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Cyber-Espionage Campaign Hits Government Sites in Asia, Eastern Europe

Researchers have uncovered a series of cyber-attacks
targeting government agencies and research institutions around the world. But unlike
recent high-profile incidents, China has not been blamed.

Attackers targeted 47 victims including space-related
government agencies, diplomatic missions, research institutions and companies
located in 61 countries, including Russia, India, Mongolia, Vietnam and the Commonwealth
of Independent States (former Soviet Union countries), Trend Micro researchers
wrote in a Sept. 22 blog. Trend Micro classified the attack as an advanced
persistent threat and said a total of 1,465 computers had been targeted,
including the ones belonging to the Russian Federal Space Agency.

Dubbed “Lurid,” these attacks do not appear be
very different from other recent stealth cyber-campaigns, such as Shady RAT,
Aurora and Night Dragon. Employees received malicious emails designed to
exploit vulnerabilities in unpatched software, most often Adobe Reader and
Microsoft Office, wrote David Sancho and Nart Villeneuve, senior threat
researchers at Trend Micro.

The malicious attachments did not always rely upon zero-day
vulnerabilities, but used older, reliable exploits going as far back as 2009.
The zero-days were saved for “hardened targets,” but Trend Micro has
not yet come across those emails.

“In total, the attackers used a command and control
network of 15 domain names associated with the attackers and 10 active IP
addresses to maintain persistent control over the 1,465 victims,” Sancho
and Villeneuve wrote.

The Enfal malware family has been used to attack government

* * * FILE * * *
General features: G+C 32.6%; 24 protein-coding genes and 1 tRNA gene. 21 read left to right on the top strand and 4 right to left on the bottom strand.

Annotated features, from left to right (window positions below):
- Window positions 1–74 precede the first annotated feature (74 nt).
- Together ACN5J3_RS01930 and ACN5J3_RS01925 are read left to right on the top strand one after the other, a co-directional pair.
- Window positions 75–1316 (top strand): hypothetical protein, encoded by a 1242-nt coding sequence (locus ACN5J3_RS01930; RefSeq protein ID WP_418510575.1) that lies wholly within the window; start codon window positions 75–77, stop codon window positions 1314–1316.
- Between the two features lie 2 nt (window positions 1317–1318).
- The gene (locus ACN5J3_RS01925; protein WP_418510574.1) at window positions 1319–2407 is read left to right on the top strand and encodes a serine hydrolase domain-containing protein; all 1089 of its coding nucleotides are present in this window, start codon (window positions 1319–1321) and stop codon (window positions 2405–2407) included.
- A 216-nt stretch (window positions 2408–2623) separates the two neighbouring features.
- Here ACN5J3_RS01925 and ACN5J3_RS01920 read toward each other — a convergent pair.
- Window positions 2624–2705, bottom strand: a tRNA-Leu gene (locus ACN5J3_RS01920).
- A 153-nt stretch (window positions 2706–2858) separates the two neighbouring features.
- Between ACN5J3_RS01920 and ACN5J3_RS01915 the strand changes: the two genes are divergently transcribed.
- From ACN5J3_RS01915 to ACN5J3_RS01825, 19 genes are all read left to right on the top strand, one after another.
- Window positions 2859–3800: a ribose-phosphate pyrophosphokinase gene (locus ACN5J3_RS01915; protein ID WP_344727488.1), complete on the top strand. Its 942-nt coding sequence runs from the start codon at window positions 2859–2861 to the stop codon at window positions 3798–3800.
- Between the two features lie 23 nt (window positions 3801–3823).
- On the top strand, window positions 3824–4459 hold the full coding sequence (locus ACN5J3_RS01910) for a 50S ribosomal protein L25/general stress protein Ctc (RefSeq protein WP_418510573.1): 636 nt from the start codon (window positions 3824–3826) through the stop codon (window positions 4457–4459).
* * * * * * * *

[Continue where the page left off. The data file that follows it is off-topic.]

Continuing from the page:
and non-governmental organizations in the United States working with the
Tibetan community in the past. However, there appear to be no direct links
between this particular attack and the previous ones, Sancho and Villeneuve

The attacks appear to have started in August 2010 and the
malicious emails were sent in “waves.” Logfiles intercepted by
Trend Micro identified at least 301 waves of discrete mail campaigns because
each malware sent back a “marker” to the CC servers to identify
itself. A little over half, or 59 percent, were directed toward unique hosts.
Once one machine had been compromised inside an organization, the attackers
used it as a jumping-off point to infect other machines on the network.

One version of the malware installed itself as a Windows
service and the other version added itself to the Windows start-up routine. The
malware also allowed attackers to gain shell access to issue a variety of
commands on the compromised system.

In the Lurid campaign, once a system was compromised,
attackers used the “Enfal” downloader Trojan to steal spreadsheets,
documents and other information. Enfal has been around since at least 2006, but
it is not commonly sold on underground criminal forums.

Stolen documents were uploaded to Websites hosted on
command-and-control servers located in the United States and the United Kingdom.
This doesn’t mean the attackers were based in the United States or UK as attackers can
hide their tracks by compromising servers anywhere in the world and using tools
such as virtual private networks (VPN) to mislead investigators. In recent
cyber-attacks, such as “Shady RAT,” China was often blamed just
because the command-and-control servers appeared to be based in China.

Trend Micro has gained access to the logfiles on the cc
server but did not access the server directly. Nor has it discovered the actual
stolen files. A non-governmental organization working on Tibet-related projects
submitted the initial malware to Trend Micro for analysis in March.

Trend Micro has notified the Federal Bureau of Investigation
and the Metropolitan Police Central eCrime Unit.